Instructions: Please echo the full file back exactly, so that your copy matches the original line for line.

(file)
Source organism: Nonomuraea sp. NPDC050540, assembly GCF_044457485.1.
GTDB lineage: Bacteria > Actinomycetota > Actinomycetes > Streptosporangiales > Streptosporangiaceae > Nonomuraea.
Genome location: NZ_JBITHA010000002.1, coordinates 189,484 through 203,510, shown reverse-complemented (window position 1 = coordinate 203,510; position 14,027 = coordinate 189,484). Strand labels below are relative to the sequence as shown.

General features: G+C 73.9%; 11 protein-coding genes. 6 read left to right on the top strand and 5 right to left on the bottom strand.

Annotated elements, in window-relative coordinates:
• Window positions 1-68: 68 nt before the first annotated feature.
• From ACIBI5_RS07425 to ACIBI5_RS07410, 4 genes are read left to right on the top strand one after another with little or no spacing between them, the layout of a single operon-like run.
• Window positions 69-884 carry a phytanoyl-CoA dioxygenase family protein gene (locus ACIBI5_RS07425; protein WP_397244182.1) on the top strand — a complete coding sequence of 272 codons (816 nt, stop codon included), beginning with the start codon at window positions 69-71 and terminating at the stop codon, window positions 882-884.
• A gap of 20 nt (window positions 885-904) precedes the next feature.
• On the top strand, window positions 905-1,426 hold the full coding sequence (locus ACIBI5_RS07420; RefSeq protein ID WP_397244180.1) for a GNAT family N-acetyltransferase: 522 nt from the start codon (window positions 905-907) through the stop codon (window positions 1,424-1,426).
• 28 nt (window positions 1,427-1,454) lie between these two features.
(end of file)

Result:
Source organism: Nonomuraea sp. NPDC050540, assembly GCF_044457485.1.
GTDB lineage: Bacteria > Actinomycetota > Actinomycetes > Streptosporangiales > Streptosporangiaceae > Nonomuraea.
Genome location: NZ_JBITHA010000002.1, coordinates 189,484 through 203,510, shown reverse-complemented (window position 1 = coordinate 203,510; position 14,027 = coordinate 189,484). Strand labels below are relative to the sequence as shown.

General features: G+C 73.9%; 11 protein-coding genes. 6 read left to right on the top strand and 5 right to left on the bottom strand.

Annotated elements, in window-relative coordinates:
• Window positions 1-68: 68 nt before the first annotated feature.
• From ACIBI5_RS07425 to ACIBI5_RS07410, 4 genes are read left to right on the top strand one after another with little or no spacing between them, the layout of a single operon-like run.
• Window positions 69-884 carry a phytanoyl-CoA dioxygenase family protein gene (locus ACIBI5_RS07425; protein WP_397244182.1) on the top strand — a complete coding sequence of 272 codons (816 nt, stop codon included), beginning with the start codon at window positions 69-71 and terminating at the stop codon, window positions 882-884.
• A gap of 20 nt (window positions 885-904) precedes the next feature.
• On the top strand, window positions 905-1,426 hold the full coding sequence (locus ACIBI5_RS07420; RefSeq protein ID WP_397244180.1) for a GNAT family N-acetyltransferase: 522 nt from the start codon (window positions 905-907) through the stop codon (window positions 1,424-1,426).
• 28 nt (window positions 1,427-1,454) lie between these two features.